How inorganic compounds are formed

Inorganic compounds are formed naturally and are produced by all living things, this includes animals and plants. They can also be formed inorganically, when this happens, it is given by a series of different chemical and physical forces such as electrolysis. Their bonds are generally ionic or covalent.

What are they for

Organic compounds are used in many areas. One of the most important is undoubtedly the industrial field since compounds are used to manufacture a series of products necessary for life. They are also very useful in the textile field, mainly to carry out the dyeing process.

They are also widely used in the area of medicine, many times in the form of pills, such as supplements to recover lost salts, saline solutions that treat dehydration, and diseases such as severe diarrhea. In the field of beauty, they work very well as some have a natural antioxidant role that helps restore the skin and even strengthen blood vessels. In cleaning products, fertilizers for soils and crops, and in foods, it is also common to use some types of organic compounds.

Importance

Inorganic compounds are very important because they are found in practically the entire planet and, in fact, constitute 70% of the human body, since water is one of the most important compounds of this type. Its uses are many today and are needed for a number of applications necessary for life. Even a large part of the food consumed daily has had contact with inorganic compounds.

Environmental impact

Some inorganic compounds can cause serious environmental pollution when not used properly. The bromine, for example, can have a poisonous effect; the sulfur produces, when mixed with water, rain acid pollutes the air and the cadmium causes water, soil, and air contamination. It is for this reason that the proper use of some of these compounds is of vital importance to maintain good health and an environment free of contaminants.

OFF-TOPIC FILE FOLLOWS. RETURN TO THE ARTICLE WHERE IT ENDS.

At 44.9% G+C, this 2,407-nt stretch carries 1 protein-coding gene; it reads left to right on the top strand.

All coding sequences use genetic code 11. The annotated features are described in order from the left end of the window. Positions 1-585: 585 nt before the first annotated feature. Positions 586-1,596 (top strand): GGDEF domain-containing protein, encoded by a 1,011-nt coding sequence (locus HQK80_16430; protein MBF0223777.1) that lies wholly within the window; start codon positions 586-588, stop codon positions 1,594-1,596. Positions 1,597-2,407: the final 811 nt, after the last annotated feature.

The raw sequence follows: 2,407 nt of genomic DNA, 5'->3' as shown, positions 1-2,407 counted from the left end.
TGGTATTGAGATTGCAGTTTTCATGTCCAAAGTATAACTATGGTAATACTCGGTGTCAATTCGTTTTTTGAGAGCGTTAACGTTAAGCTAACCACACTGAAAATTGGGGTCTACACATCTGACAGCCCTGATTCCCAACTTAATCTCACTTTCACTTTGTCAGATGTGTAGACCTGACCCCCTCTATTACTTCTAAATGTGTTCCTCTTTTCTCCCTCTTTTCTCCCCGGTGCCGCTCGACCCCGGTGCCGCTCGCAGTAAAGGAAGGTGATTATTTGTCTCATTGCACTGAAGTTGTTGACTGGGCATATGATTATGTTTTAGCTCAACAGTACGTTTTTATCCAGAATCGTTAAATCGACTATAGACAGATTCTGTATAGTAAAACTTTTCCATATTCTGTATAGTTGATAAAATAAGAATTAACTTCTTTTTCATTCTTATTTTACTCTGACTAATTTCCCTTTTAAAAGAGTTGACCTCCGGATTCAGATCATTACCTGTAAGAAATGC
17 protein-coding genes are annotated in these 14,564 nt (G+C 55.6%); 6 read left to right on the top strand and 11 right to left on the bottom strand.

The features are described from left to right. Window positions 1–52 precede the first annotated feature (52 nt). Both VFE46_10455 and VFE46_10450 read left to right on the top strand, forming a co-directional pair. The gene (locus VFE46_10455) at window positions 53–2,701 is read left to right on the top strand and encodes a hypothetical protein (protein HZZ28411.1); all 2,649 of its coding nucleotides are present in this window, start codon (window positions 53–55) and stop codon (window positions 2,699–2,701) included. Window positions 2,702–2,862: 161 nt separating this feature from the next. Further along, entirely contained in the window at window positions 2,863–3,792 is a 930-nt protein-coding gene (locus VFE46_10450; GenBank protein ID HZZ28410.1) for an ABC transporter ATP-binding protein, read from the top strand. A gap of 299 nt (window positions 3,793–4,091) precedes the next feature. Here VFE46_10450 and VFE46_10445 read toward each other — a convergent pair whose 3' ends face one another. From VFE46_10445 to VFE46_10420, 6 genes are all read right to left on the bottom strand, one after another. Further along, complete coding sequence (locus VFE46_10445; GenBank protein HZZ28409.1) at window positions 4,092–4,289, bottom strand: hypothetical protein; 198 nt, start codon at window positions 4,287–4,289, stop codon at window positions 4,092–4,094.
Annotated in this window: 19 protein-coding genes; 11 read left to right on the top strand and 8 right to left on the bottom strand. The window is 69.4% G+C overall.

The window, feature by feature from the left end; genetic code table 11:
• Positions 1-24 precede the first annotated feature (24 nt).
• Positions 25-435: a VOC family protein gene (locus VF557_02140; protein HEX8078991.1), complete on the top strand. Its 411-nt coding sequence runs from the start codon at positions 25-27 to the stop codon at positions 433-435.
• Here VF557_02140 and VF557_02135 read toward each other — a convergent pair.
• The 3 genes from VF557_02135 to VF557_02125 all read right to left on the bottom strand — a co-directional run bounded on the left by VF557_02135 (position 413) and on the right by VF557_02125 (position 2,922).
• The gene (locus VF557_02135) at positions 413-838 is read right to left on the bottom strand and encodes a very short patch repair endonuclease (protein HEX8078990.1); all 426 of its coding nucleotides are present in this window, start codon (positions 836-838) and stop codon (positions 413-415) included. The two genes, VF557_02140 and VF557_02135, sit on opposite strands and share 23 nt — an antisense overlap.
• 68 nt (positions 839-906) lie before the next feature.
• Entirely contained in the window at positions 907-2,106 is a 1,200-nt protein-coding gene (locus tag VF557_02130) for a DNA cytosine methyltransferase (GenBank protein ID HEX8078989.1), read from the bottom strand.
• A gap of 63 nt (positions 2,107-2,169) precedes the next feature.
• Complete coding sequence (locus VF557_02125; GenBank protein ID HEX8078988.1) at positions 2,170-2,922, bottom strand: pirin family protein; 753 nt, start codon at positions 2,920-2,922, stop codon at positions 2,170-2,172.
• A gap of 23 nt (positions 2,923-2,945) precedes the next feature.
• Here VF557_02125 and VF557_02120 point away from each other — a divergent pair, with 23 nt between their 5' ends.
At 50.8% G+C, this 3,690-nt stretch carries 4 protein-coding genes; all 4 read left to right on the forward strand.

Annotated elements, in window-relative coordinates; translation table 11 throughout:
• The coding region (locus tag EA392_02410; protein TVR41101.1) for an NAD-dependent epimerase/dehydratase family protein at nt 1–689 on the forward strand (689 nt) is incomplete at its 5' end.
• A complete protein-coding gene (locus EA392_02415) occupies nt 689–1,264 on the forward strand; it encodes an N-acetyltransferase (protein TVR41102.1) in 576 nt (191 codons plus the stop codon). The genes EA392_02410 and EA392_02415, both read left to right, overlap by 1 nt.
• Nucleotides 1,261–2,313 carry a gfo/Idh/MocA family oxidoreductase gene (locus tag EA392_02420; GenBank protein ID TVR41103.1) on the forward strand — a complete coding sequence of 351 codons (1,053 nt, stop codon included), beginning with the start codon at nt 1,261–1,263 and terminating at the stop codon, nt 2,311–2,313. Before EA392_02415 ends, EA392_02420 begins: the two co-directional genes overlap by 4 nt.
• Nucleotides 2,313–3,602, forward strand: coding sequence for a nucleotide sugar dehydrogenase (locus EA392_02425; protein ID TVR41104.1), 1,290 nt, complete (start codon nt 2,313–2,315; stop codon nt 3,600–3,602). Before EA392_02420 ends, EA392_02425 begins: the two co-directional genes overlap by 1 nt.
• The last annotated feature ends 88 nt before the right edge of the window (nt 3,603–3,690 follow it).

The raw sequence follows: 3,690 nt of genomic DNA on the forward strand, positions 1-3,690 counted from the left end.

Examples of inorganic compounds

Inorganic compounds essential for life

  • H2O: one of the main inorganic compounds is water and it is classified as simple inorganic.
  • HCl – Hydrochloric acid has a high pH and is corrosive. Its importance lies in the fact that it can be found within the gastric juice of many animals helping them with the process of food decomposition.
  • CO2: carbon dioxide is classified within the group of inorganic compounds, although it has a carbon atom in its composition.
  • Glucose: glucose has a very important function within the body because, in addition to producing energy for cells, it acts as a reserve for all biological processes.

Used in agriculture

Among the most used organic compounds in the field of agriculture we have the following:

  • Urea: This inorganic compound is used mainly in the manufacture of fertilizers.
  • Zinc sulfate: it is used for the production of agricultural fungicides and to give protection to products such as wheat and cotton. It is an effective compound to prevent the appearance of fungi in some plants such as cabbage and broccoli.
  • Magnesium bromide: it is used effectively to make fertilizers.
  • Calcium phosphate: this inorganic compound also plays a fundamental role in the production of some fertilizers.

Other examples

Some other examples of inorganic compounds are as follows:

  • Hydrobromic acid
  • Boron oxide
  • Carbon monoxide
  • Barium carbonate
  • Phosphorus hydride
  • Potassium dichromate
  • Potassium iodide
  • Sulfuric acid